A day at the LBJ Ranch provides a brief—very brief—encounter with a legend.
Login / Register
ORNo Account? Register here.
Besides books and my own mistakes, I’ve learned almost everything I know about wildflowers from volunteering at the National Wildflower Research Center, Lady Bird Johnson’s visionary gift to Texas. Perhaps my inexperience was evident on my application, because the volunteer coordinator wisely placed me where I couldn’t do much harm, in the bordering wild area fondly referred to as “outside the wall.” My spring and summer were spent dragging miles of hoses around the periphery of the grounds, through the agarita and crispy grasses, desperately trying to keep some of the previous fall’s plantings alive. A couple of redbuds didn’t make it despite my efforts, but I’m proud to say I think “Mrs. Johnson’s yaupons” pulled through.
The perks for volunteers at the center are plentiful: We get a discount in the store and the cafe, the staff thank us endlessly, and best of all, we just get to hang around that wonderful place. Never in my wildflower dreams would I have expected more, but I got it. This fall, twenty volunteers, whose names were chosen from a hat containing hundreds, went out to the LBJ Ranch to plant wildflowers. I was one of the chosen. Despite the raw weather that day, the former first lady herself, the grande dame of Texas wildflowers, came out and talked to us at length. Then, after washing up right there in Mrs. Johnson’s bathrooms, we got to eat lunch with her (King Ranch casserole, salad, cookies, and ice cream).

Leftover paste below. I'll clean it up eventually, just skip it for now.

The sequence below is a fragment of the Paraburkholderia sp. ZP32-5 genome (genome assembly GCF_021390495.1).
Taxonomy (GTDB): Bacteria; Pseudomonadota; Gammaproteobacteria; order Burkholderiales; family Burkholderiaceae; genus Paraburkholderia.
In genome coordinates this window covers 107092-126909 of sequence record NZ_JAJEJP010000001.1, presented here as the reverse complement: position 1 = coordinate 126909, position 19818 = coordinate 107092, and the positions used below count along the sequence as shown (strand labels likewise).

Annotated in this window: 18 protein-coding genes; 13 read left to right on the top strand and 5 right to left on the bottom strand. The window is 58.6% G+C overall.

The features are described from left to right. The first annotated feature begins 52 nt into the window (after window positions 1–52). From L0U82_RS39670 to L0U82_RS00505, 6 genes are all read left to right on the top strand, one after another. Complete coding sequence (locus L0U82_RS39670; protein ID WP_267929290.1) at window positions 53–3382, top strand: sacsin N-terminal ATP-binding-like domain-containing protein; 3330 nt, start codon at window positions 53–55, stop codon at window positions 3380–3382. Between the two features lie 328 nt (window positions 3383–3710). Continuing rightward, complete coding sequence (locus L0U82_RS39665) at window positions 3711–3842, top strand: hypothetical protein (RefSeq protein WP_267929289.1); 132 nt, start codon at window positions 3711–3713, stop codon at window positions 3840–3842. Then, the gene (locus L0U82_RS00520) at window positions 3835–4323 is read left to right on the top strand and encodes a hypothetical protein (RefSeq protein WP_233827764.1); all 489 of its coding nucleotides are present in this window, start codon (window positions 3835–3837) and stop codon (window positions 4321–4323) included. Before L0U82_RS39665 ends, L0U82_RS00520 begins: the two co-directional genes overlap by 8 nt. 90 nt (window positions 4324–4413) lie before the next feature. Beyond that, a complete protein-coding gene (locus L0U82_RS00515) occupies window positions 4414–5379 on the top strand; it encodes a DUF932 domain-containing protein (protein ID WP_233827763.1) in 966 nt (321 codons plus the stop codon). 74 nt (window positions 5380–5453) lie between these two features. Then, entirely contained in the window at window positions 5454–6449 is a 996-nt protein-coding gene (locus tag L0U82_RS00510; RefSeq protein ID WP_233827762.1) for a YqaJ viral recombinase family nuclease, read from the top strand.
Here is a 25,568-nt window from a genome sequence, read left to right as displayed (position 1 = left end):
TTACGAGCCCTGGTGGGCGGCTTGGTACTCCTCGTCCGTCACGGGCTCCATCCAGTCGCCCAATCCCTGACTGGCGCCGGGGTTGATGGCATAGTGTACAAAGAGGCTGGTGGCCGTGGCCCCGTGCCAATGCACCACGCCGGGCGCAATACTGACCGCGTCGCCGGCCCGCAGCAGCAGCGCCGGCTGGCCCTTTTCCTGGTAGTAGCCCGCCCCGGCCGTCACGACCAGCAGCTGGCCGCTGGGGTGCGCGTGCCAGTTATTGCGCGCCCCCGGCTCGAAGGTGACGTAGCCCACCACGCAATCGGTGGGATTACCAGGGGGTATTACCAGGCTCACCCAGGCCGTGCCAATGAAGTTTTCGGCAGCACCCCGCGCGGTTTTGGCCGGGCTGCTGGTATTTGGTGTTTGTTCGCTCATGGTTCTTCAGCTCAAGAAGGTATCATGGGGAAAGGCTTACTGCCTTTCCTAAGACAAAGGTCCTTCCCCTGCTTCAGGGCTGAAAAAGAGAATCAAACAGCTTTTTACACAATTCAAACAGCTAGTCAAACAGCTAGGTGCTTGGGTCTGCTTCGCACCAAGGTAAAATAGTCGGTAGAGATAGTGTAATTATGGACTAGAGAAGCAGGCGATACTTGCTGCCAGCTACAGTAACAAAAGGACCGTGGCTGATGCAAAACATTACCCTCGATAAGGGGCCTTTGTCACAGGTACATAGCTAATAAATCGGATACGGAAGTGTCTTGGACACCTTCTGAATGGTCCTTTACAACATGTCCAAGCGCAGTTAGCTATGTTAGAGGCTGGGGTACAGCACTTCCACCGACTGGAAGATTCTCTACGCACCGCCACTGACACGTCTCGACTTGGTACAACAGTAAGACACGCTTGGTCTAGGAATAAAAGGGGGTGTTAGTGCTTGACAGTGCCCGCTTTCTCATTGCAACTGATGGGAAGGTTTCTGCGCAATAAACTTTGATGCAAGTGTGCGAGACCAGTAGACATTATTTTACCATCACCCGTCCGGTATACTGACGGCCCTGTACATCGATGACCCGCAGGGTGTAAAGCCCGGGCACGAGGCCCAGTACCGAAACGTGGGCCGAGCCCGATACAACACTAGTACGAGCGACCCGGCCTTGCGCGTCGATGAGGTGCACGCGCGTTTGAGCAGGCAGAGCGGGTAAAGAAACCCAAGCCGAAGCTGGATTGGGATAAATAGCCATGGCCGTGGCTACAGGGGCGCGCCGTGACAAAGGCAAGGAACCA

I desperately wanted to talk to Mrs. Johnson that day, but I was so full of admiration I was uncharacteristically tongue-tied anytime she was near. I kept my head down and raked so enthusiastically I think one of her Secret Service agents was assigned to keep an eye on me specifically. By the end of the day, I’d given up hope of dazzling Mrs. Johnson with my conversational skills. I was squatting on the lawn collecting acorns from her live oak to give to a company that sells historical tree seedlings when I looked up to see her sensible shoes before me. I managed to stand up and have a fifteen-second talk with her—about acorns. They’re not my field of expertise. I think I said something profound like, “It’s amazing that a big tree can come from this.” She said something like, “Yes, dear, isn’t it?” And then she was gone.